Year: 2020 Source: Journal of Affective Disorders. (2019). 257, 518-526. SIEC No: 20200060

Suicide belongs to the leading causes of maternal perinatal mortality and suicidal ideation is one of the strongest predictors for suicide attempt and completion and thus represents an opportunity for early intervention prior to self and infant harm. This post-hoc analysis aims to investigate predictors of peripartum suicidality (PS) and potential maternal and infant outcomes of PS.
In the prospective-longitudinal Maternal Anxiety in Relation to Infant Development (MARI) study, n = 306 women were repeatedly examined from early pregnancy until 16 months postpartum using interviews (Composite International Diagnostic Interview for Women) and questionnaires (Edinburgh Postnatal Depression Scale, Brief Symptom Inventory) to obtain sociodemographic, gynecological and offspring characteristics as well as information about PS (thoughts of death/self-harm, suicide plans, suicide attempt).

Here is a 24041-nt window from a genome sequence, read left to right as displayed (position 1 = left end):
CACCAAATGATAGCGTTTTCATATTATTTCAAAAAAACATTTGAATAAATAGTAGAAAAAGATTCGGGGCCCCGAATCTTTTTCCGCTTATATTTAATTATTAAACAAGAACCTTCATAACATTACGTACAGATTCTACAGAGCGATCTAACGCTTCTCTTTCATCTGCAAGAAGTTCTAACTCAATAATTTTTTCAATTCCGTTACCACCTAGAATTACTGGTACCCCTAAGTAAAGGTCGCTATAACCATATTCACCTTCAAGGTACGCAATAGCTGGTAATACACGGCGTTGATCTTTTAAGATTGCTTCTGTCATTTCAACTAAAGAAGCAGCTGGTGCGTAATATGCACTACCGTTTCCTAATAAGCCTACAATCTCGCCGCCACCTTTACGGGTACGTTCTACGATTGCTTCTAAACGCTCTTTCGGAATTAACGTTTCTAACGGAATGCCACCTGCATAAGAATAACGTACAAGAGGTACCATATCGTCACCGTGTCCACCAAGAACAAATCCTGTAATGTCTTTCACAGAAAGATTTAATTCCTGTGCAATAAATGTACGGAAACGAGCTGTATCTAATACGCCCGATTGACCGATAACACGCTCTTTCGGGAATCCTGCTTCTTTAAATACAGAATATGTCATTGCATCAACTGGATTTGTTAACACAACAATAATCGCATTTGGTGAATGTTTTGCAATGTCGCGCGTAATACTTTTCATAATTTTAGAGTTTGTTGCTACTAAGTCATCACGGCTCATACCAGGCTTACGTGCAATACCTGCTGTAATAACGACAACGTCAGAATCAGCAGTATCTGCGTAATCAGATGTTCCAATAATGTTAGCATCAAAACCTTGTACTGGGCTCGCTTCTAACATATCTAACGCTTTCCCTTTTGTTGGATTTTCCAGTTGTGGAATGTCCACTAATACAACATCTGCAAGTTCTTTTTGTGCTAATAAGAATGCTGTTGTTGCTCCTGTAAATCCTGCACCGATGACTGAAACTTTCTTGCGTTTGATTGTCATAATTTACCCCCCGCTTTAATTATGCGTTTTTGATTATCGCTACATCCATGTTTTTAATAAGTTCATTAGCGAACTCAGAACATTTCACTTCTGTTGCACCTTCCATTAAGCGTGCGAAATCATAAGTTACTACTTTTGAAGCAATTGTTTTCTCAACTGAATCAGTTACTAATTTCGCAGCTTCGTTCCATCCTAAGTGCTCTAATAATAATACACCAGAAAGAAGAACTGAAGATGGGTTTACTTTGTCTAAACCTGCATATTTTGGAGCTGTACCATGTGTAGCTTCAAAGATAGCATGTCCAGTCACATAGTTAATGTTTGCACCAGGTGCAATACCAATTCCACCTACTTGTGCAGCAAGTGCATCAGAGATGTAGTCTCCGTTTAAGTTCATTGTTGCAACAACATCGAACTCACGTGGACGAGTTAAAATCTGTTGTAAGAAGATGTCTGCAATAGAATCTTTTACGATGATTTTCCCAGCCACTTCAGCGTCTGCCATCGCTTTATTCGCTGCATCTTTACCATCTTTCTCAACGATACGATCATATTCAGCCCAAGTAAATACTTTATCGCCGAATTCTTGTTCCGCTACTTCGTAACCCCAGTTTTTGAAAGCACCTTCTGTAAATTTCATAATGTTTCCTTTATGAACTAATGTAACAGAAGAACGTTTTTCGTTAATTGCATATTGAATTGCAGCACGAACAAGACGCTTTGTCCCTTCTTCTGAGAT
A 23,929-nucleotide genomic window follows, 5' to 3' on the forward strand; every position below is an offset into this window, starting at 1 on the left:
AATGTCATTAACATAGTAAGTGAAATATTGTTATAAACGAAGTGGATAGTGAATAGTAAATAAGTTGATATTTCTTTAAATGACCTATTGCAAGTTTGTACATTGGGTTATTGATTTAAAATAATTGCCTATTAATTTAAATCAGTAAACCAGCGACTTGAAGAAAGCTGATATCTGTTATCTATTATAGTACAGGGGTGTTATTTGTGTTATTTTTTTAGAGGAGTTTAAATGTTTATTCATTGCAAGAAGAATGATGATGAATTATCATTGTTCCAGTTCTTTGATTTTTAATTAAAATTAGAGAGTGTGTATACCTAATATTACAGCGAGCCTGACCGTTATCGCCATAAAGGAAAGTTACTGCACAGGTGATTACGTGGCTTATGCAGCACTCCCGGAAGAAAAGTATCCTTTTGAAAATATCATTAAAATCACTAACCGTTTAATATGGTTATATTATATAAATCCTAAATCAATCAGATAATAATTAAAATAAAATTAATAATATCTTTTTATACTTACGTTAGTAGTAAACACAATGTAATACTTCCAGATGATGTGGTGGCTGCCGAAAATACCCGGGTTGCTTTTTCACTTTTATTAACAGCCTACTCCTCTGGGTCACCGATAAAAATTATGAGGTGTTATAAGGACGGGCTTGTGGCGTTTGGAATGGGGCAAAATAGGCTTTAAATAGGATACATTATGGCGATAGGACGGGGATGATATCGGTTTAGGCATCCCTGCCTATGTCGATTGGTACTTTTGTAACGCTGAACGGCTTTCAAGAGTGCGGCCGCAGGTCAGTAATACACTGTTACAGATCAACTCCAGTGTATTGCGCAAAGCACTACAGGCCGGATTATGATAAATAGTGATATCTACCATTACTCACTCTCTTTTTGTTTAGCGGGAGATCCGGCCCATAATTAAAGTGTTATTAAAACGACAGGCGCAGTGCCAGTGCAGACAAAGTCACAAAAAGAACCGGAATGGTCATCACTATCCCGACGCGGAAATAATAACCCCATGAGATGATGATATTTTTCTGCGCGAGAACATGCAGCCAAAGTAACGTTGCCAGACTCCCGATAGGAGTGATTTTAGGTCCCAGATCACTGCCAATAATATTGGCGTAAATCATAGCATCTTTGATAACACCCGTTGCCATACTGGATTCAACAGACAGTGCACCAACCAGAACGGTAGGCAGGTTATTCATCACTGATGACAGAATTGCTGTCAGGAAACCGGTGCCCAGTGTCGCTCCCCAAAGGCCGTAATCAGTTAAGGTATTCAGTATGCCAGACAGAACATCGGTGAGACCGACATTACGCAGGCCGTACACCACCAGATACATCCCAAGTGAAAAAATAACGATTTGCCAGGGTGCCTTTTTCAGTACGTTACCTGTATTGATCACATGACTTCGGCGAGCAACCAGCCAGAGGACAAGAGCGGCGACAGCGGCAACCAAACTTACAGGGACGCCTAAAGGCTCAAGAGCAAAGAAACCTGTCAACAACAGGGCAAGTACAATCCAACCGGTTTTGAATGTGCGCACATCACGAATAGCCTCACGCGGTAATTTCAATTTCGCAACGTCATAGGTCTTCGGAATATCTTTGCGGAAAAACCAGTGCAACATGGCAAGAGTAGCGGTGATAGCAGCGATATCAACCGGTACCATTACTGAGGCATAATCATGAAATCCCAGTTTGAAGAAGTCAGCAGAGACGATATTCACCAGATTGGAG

PS was indicated by n = 15 women. A stepwise multivariate logistic regression revealed a history of suicide attempt (OR = 17.84, 95%CI: 4.61–69.05), living together with the partner (OR = 0.14, 95%CI: 0.03–0.63), and social support (OR = 0.35, 95%CI: 0.13–0.91) as significant predictors for PS (model fit: AUC = 0.7926). As compared to women with no PS, infants of women with PS presented lower scores in neuropsychological development (p = 0.020).
This post-hoc analysis was conducted with the aim of generating hypotheses for future research. The small number of women who indicated PS limits the statistical power.
PS is an important perinatal complication that requires clinical attention. Larger prospective studies are warranted to verify the findings. This will lead to improved preventive and therapeutic approaches and a better understanding of the motives behind maternal suicide and infanticide.